Moscow-based MESHES first came to our attention via their show-stealing contributions to Up North Records’ Northern Nightmares and Idlestates No Portions Vol. II compilations. You can fairly easily trace the body music sound of the project’s Euphoria to the Berlin scene of the last five years, although MESHES avoid the creative doldrums that have plagued that sound through serious application of grit and menace. “Эйфория (Euphoria)” manages a slow boil at a medium tempo until it’s detuned lead and a wave of dragged out vocals punch through the track’s opaque atmosphere, intimidating and dismayed in equal measures. “Уничтожь Всё Что Непонятно (Destroy Everything That Is Unclear)” channels the funk of mid-period Schwefelgelb in it’s bouncy bass and drums, but shoots the track through with teeth chattering percussion and uneasy blasts of analogue synth noise. At it’s most dense the EP seems like it’s on the verge of shaking itself apart from sheer nervous energy, as on “Я Хочу Быть Свободным (I Want Freedom)” where the programming manages to barely keep up with itself before the track tears itself down to just a kick drum and vocal. Deliberately unpolished and rowdy, it’s technofied-EBM that makes an asset of rawness and readiness.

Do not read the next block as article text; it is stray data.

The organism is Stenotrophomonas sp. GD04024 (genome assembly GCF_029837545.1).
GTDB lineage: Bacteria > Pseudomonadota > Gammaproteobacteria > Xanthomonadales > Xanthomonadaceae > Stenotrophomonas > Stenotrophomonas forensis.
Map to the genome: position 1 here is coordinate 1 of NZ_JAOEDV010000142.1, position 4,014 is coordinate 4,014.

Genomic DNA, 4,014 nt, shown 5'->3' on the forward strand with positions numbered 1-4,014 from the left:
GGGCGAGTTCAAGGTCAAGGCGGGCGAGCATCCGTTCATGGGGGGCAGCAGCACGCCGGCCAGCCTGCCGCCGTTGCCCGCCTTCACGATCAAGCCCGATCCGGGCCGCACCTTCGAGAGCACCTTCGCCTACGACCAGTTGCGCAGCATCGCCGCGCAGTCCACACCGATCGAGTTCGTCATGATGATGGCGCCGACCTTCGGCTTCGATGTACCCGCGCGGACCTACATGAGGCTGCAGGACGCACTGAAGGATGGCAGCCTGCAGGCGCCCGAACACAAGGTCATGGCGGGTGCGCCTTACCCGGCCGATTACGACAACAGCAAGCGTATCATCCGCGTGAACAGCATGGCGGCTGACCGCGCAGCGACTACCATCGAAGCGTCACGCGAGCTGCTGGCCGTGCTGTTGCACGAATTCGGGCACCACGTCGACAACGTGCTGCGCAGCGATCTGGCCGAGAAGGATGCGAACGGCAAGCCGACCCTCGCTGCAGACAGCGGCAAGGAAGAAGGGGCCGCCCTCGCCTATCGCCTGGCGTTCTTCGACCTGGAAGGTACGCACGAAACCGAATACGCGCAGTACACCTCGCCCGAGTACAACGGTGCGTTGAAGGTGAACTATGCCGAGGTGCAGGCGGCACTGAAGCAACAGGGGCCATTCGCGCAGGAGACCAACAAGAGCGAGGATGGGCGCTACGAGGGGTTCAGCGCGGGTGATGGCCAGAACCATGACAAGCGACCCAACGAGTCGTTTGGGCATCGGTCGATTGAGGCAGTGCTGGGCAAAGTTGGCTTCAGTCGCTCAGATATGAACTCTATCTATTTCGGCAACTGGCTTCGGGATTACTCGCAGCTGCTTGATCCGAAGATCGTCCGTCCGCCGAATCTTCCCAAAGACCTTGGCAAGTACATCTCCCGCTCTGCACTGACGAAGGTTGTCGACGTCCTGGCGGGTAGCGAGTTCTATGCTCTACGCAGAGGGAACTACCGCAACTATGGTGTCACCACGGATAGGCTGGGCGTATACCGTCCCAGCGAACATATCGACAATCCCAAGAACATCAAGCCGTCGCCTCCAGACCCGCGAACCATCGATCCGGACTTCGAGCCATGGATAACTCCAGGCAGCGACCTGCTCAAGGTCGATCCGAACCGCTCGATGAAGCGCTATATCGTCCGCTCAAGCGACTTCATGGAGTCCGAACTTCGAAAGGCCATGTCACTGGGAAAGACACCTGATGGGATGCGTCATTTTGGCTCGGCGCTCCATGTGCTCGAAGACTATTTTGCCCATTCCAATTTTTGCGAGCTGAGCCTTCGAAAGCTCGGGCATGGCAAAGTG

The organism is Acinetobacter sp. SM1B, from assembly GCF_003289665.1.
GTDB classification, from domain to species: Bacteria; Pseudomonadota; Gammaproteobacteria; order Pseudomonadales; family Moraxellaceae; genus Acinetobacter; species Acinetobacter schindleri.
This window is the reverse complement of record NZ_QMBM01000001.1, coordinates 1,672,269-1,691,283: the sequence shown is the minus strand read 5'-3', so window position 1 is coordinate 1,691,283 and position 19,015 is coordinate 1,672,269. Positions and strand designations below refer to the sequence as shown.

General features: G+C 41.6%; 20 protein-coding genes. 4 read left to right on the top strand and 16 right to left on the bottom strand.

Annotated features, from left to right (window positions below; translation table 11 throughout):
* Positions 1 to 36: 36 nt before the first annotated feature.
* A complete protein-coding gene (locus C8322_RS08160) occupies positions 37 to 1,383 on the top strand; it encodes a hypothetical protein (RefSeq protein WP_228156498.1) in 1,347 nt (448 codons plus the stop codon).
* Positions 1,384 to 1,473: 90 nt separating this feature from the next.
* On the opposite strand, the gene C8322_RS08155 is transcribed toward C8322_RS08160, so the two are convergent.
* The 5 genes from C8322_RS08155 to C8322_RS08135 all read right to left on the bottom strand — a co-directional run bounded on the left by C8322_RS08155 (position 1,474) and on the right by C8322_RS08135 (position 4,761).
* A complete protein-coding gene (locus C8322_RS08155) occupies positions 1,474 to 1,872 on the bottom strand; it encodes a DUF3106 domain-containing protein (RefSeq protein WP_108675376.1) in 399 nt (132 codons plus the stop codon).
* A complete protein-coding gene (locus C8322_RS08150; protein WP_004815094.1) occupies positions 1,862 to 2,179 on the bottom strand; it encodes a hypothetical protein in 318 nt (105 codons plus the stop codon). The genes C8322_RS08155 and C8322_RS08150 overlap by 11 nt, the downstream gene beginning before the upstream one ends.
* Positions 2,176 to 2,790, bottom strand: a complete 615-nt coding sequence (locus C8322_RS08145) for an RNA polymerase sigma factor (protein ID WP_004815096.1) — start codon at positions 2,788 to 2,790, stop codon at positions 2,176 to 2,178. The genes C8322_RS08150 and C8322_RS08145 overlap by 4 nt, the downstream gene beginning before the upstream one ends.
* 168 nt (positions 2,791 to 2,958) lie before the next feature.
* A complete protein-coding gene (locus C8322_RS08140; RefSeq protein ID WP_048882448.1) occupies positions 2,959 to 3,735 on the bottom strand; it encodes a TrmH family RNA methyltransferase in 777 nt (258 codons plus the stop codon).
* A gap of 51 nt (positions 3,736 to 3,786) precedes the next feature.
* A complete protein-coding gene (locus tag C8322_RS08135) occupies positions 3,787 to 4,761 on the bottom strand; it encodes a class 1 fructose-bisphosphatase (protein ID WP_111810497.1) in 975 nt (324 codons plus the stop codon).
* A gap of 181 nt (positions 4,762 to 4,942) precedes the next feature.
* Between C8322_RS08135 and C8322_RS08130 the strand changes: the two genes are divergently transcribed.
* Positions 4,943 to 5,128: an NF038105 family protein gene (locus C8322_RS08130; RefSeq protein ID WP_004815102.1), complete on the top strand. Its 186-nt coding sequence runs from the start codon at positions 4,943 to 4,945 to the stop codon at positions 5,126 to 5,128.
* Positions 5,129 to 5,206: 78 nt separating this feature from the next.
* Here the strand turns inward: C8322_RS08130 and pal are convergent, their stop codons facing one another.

As per our discussion of pop and industrial a few weeks ago (and the recent Kanga record), we’re always happy about acts who can either resolve or explode the rockist/poptimist tension which seems to sit at the heart of all intersections of noise and pop. Montreal-based performer Awwful has struck upon a rather enjoyable resolution thereof, slathering contemporary PC Music/hyperpop sounds in sludgy noise that’s equal parts grunge, industrial, and shoegaze. The winning immediacy of “Architecture” will likely bring to mind HEALTH, Mr.Kitty, or TR/ST (plus that record where The Pains Of Being Pure At Heart did a good job of sounding like Smashing Pumpkins), while the downward, thumping hook of “Look Back In Pain” finds a decidedly darker tone. Comprised of three primary tracks plus a pair of noisier interludes, Architecture‘s a nicely succinct mission statement that shows how arbitrary the division between accessibility and outsiderdom may appear to younger artists.